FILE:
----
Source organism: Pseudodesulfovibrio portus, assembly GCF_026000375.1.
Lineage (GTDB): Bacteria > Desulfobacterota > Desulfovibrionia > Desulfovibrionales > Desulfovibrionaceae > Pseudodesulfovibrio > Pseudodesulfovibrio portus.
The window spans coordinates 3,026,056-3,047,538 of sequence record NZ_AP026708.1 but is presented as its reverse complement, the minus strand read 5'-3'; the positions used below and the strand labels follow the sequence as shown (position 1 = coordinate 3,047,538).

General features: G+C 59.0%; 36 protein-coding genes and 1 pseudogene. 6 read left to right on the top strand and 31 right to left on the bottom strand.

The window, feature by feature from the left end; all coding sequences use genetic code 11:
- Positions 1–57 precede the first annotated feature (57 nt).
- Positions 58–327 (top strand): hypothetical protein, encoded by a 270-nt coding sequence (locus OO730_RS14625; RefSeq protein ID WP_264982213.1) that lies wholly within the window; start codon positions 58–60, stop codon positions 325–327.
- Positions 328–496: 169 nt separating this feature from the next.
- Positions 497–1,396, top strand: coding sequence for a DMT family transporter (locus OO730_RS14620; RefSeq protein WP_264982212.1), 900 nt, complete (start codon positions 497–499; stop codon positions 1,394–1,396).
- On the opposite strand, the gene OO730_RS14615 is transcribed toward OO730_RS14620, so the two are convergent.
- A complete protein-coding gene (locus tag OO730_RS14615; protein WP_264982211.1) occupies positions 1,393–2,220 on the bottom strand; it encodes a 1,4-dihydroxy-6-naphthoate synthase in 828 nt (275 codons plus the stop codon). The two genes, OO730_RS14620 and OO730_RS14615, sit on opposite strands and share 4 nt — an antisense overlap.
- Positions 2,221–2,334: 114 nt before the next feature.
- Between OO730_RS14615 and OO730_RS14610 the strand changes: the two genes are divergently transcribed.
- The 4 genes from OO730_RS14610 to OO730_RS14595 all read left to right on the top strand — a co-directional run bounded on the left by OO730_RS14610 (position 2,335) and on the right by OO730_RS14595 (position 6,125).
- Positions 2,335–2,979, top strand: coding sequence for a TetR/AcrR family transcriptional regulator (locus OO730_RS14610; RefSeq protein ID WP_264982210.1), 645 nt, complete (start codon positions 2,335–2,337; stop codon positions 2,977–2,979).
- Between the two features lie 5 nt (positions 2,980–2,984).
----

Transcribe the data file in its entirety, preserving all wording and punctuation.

Source organism: Pseudodesulfovibrio portus, assembly GCF_026000375.1.
Lineage (GTDB): Bacteria > Desulfobacterota > Desulfovibrionia > Desulfovibrionales > Desulfovibrionaceae > Pseudodesulfovibrio > Pseudodesulfovibrio portus.
The window spans coordinates 3,026,056-3,047,538 of sequence record NZ_AP026708.1 but is presented as its reverse complement, the minus strand read 5'-3'; the positions used below and the strand labels follow the sequence as shown (position 1 = coordinate 3,047,538).

General features: G+C 59.0%; 36 protein-coding genes and 1 pseudogene. 6 read left to right on the top strand and 31 right to left on the bottom strand.

The window, feature by feature from the left end; all coding sequences use genetic code 11:
- Positions 1–57 precede the first annotated feature (57 nt).
- Positions 58–327 (top strand): hypothetical protein, encoded by a 270-nt coding sequence (locus OO730_RS14625; RefSeq protein ID WP_264982213.1) that lies wholly within the window; start codon positions 58–60, stop codon positions 325–327.
- Positions 328–496: 169 nt separating this feature from the next.
- Positions 497–1,396, top strand: coding sequence for a DMT family transporter (locus OO730_RS14620; RefSeq protein WP_264982212.1), 900 nt, complete (start codon positions 497–499; stop codon positions 1,394–1,396).
- On the opposite strand, the gene OO730_RS14615 is transcribed toward OO730_RS14620, so the two are convergent.
- A complete protein-coding gene (locus tag OO730_RS14615; protein WP_264982211.1) occupies positions 1,393–2,220 on the bottom strand; it encodes a 1,4-dihydroxy-6-naphthoate synthase in 828 nt (275 codons plus the stop codon). The two genes, OO730_RS14620 and OO730_RS14615, sit on opposite strands and share 4 nt — an antisense overlap.
- Positions 2,221–2,334: 114 nt before the next feature.
- Between OO730_RS14615 and OO730_RS14610 the strand changes: the two genes are divergently transcribed.
- The 4 genes from OO730_RS14610 to OO730_RS14595 all read left to right on the top strand — a co-directional run bounded on the left by OO730_RS14610 (position 2,335) and on the right by OO730_RS14595 (position 6,125).
- Positions 2,335–2,979, top strand: coding sequence for a TetR/AcrR family transcriptional regulator (locus OO730_RS14610; RefSeq protein ID WP_264982210.1), 645 nt, complete (start codon positions 2,335–2,337; stop codon positions 2,977–2,979).
- Between the two features lie 5 nt (positions 2,980–2,984).